The words “loot boxes” are something that you’ve likely heard a lot these days. The business practice of letting players pay real money for boxes that may contain random items of varying value has been in the spotlight negatively for a while, but it wasn’t until “Star Wars: Battlefront II” came out and revealed just how predatory that business practice actually was that people began to really take notice. The game requires you to spend thousands of dollars – or hours – in order to unlock everything it had to offer, which should have been free in the first place. EA’s obviously fraudulent response (that they designed the system that way to give players “a sense of pride and accomplishment”) because the most downvoted post in the history of Reddit.

While the company reduced the requirements for unlocking characters, weapons, vehicles and other items, the damage was done. Gamers are now viewing loot boxes in general as nothing more than glorified slot machines that would feel right at home on, with talk of certain states and governments downright banning the practice. And that’s, honestly, a bit of a shame, because a lot of multiplayer games rely on loot boxes to survive at all, and may be forced to change their business model (and thus design) significantly to stay afloat. So instead of outright banning loot boxes, why don’t we examine some ways in which they can be improved, so that they don’t prey on players while still providing a profit for developers. For example…

1. They Should Only Contain Non-Essential Items

The fact of the matter is that you can’t really hide anything that’s going to seriously impact your game in a loot box. If someone buys a Star Wars game that advertises Darth Vader, then that person should be able to play as Darth Vader right from the moment they put the disc in. Anything that affects the gameplay, be it characters, or weapons, or even stat boosting items, should be kept out of boxes and provided to the player through other means. On the other hand, there are plenty of items that players would want to buy, but don’t impact the game whatsoever, such as additional outfits for characters, alternate looks for weapons, taunts and sprays that people can use to troll their opponents, music you can play in the background, decorations… The only limits, beyond those defined by the game and its mechanics, are bound to the developers’ creativity. Unlocking Darth Vader through loot boxes is a terrible idea, but  using them to unlock a costume for Darth Vader that shows what he would’ve looked like if he had never fallen into the lava sounds amazing!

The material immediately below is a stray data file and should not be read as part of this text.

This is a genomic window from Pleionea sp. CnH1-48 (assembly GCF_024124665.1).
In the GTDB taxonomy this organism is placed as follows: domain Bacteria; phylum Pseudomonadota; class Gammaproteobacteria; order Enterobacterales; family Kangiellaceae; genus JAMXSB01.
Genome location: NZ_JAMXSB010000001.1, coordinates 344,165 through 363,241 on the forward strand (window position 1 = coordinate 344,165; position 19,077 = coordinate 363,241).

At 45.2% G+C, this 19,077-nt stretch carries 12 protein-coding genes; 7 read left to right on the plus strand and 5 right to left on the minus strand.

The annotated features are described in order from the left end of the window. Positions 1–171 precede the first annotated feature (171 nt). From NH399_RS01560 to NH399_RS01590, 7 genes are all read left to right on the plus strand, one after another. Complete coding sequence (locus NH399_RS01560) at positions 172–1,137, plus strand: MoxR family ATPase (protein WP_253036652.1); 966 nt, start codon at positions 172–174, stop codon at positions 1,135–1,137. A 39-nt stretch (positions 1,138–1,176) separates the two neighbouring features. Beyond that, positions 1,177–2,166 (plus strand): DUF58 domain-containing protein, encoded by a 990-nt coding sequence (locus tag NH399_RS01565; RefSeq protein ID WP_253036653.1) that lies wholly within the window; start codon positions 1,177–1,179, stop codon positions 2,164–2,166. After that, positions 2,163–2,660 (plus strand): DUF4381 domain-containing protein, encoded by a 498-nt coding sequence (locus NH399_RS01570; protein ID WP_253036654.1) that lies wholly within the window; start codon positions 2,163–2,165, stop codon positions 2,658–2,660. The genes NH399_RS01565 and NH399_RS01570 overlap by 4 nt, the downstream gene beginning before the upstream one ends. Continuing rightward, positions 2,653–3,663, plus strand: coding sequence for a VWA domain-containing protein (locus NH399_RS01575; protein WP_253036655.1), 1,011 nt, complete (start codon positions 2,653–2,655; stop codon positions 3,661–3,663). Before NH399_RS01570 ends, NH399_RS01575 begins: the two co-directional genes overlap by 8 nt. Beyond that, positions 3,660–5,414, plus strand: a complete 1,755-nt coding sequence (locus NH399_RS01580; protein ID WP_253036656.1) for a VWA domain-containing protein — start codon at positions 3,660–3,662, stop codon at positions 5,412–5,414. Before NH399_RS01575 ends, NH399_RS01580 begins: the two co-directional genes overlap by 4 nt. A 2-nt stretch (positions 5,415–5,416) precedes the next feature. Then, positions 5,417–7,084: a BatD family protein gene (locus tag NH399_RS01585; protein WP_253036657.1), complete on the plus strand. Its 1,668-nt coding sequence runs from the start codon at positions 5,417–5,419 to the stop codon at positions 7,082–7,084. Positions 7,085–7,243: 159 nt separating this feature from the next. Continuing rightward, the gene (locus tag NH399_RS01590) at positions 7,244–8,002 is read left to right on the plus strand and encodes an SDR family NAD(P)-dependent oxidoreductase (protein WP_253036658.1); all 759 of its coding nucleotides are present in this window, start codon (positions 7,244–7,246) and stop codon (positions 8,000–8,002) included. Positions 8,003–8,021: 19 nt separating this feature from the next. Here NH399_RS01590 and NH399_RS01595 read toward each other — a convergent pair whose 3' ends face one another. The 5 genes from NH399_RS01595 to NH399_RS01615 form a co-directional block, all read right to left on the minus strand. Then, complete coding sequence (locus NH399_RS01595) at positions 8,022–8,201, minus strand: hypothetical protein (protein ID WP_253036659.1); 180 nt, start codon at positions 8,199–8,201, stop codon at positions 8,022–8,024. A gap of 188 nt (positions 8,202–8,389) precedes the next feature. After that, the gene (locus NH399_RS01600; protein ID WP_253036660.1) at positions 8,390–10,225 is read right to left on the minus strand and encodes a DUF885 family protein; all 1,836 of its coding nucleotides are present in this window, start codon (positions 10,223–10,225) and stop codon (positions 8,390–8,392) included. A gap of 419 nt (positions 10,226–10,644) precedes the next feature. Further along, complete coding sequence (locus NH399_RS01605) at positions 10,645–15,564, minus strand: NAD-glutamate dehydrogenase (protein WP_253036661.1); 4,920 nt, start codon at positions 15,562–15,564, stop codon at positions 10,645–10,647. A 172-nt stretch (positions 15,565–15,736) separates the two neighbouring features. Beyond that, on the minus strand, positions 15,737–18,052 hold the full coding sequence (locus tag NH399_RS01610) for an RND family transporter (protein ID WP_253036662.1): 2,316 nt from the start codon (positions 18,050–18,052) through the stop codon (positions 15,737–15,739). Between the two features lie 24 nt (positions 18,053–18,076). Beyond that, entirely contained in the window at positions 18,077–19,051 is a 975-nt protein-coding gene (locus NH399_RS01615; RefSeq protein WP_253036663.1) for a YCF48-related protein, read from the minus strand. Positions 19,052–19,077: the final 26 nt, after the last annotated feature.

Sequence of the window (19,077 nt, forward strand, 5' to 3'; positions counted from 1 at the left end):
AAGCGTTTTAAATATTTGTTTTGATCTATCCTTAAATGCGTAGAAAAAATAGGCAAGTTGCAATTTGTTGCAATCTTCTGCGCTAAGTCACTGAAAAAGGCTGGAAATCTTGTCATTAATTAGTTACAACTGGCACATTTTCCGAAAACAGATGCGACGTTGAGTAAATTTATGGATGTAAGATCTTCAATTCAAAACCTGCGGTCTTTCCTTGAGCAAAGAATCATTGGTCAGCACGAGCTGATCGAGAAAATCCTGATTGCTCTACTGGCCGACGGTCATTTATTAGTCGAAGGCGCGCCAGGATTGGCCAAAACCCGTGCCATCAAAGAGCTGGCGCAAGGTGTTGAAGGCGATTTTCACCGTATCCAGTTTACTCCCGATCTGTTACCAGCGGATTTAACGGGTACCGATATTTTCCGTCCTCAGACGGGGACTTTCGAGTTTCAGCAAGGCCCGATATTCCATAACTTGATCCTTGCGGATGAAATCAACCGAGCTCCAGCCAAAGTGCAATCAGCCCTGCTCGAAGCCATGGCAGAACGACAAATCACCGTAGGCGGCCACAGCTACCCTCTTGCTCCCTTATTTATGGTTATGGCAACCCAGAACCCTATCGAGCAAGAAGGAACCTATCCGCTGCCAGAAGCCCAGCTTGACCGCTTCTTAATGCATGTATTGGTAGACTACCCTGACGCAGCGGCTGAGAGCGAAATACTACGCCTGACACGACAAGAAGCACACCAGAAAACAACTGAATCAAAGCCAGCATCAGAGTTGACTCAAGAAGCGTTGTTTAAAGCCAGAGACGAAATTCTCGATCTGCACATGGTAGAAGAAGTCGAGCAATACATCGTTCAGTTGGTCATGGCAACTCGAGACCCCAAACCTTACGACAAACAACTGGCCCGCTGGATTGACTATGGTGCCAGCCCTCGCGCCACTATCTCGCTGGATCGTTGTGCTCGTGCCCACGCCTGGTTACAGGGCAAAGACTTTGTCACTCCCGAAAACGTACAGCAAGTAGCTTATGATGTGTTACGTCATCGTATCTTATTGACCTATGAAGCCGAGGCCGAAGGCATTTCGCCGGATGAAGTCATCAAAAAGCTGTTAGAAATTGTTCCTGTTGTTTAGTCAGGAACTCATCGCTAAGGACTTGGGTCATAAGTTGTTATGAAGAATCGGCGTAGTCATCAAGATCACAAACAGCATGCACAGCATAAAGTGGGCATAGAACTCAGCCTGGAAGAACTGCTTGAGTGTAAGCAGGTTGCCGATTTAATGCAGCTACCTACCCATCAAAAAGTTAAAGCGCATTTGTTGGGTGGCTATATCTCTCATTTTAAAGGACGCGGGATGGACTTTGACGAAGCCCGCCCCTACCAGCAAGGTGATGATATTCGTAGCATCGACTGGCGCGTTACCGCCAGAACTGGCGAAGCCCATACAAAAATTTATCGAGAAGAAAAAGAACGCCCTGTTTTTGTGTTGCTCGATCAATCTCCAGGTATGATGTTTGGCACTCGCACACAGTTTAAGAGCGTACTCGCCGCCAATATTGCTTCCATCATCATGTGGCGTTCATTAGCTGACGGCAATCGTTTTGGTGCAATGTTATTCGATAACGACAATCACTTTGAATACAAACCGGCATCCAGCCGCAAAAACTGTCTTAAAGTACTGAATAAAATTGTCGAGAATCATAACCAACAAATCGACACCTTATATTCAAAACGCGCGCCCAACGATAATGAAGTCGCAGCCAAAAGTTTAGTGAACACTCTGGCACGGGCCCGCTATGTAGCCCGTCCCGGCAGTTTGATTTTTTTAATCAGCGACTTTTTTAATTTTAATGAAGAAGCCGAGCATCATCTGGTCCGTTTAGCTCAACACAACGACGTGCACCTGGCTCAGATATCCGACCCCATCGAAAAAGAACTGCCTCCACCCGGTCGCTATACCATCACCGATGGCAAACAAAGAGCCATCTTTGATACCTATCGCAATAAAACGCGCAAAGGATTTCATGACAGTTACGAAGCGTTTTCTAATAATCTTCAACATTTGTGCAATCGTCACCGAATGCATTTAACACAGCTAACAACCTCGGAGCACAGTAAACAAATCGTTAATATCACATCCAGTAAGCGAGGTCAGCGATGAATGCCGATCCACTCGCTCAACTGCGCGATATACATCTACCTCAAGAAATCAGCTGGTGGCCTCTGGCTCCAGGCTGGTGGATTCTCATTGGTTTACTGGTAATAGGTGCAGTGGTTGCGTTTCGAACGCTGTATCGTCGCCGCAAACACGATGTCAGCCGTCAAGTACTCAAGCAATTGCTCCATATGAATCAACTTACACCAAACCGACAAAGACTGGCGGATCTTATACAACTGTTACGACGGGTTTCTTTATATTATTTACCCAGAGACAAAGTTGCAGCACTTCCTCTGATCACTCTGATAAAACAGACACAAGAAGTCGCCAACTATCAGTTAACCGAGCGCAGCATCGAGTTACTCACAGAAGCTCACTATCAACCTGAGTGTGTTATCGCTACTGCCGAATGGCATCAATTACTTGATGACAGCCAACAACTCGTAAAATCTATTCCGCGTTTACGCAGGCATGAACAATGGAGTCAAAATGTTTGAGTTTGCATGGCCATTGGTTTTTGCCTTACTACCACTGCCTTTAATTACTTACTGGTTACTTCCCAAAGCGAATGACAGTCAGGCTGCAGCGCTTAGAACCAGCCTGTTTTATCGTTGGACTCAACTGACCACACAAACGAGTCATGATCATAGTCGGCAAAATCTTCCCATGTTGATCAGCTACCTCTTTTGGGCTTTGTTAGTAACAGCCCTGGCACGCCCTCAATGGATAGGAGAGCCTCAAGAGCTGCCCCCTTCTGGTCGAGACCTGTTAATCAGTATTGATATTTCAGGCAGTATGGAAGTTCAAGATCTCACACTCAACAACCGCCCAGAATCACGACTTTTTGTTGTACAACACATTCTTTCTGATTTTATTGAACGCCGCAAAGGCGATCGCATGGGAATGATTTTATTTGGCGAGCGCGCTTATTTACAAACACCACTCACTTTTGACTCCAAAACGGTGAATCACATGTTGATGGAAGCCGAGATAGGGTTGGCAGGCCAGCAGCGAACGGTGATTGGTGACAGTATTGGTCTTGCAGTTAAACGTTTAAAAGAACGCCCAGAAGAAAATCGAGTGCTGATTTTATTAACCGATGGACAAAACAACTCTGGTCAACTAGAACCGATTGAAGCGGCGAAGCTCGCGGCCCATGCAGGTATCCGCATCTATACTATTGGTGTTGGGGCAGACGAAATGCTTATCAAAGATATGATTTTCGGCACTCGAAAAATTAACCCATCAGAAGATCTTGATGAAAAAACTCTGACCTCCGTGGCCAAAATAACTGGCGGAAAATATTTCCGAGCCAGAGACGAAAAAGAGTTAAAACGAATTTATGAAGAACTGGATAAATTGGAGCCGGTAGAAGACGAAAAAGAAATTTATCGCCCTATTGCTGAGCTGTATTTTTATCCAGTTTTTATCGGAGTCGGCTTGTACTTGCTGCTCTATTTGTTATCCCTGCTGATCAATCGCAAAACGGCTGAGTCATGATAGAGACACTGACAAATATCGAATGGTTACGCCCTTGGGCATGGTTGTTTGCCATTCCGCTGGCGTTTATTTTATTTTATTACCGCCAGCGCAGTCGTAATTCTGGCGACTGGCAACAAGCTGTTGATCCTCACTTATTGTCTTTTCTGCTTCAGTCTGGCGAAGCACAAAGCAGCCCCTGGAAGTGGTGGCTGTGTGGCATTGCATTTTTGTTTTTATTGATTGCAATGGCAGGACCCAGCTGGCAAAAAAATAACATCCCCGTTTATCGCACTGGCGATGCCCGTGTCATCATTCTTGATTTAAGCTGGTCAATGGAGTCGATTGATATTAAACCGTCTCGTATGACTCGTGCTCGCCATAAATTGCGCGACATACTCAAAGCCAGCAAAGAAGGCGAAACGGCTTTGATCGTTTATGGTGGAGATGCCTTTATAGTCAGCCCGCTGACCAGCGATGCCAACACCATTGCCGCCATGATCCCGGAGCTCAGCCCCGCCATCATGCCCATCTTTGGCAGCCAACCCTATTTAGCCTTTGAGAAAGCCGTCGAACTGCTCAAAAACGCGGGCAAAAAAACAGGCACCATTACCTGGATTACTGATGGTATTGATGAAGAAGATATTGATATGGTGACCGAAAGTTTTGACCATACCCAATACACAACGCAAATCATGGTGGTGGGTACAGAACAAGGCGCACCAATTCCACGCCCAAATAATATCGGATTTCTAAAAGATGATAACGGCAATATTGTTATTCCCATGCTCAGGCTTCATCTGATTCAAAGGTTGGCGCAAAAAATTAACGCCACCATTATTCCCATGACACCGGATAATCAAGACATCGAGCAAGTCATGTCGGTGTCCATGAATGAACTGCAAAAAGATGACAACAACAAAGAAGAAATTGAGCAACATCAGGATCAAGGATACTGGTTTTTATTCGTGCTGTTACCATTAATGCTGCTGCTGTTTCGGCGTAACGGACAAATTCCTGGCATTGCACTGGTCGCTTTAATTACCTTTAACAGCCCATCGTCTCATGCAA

2. They Should Have No Duplicate Items

There’s nothing quite as frustrating as spending real money on loot boxes and finding out that you already own every single item you gained. It’s a waste of money! Blizzard’s “Overwatch” is a particularly bad example, with its creative director Jeff Kaplan openly stating that you’d need “an infinite amount of content” to avoid having duplicate items, which is objectively untrue. Of course, when you look at it on a surface level, his statement makes sense – what items would a player get out of a loot box once they’ve gained absolutely everything? The solution is simple, and it involves merely refusing to sell any more loot boxes to players who have unlocked absolutely everything until you add more content for them to buy. Let’s face it, if it costs, say, $100,000 to unlock every single skin, taunt and whatever else you’ve got in the loot boxes at launch, the overwhelming majority of people won’t hit that limit within the few months it takes for you to add new content. 99.999% of players won’t ever reach that limit, so worrying about it is a bit of a non-issue.

3. They Should Be Easily Available For Free

Loot boxes should never, ever be “premium-only”, they should be fully unlockable just through gameplay. And, to their credit, most developers do just that – for example, the aforementioned “Overwatch” gives you one box per level. But this should be taken a step further. Mobile free to play games have perfected that business model, and the fact that the biggest ones rake in millions of dollars every single month proves that it works. The idea is that, if a player gets roughly one loot box per hour of play (measured in matches played, or kills scored, or a similar metric), that’s pretty great! But then they can get five for only a dollar, and 30 for a fiver! While the single loot box per hour is fantastic and just enough to keep players who can’t afford further investment going, who wouldn’t want to get 30 instantly when they’re about the cost of a decent Starbucks coffee? The whales will be spending thousands to unlock as much as they can, and most of your players will be paying a couple of bucks per month. With a decent enough install base, that’s a whole lot of cash raked in even with all of the boxes that you give out for free!

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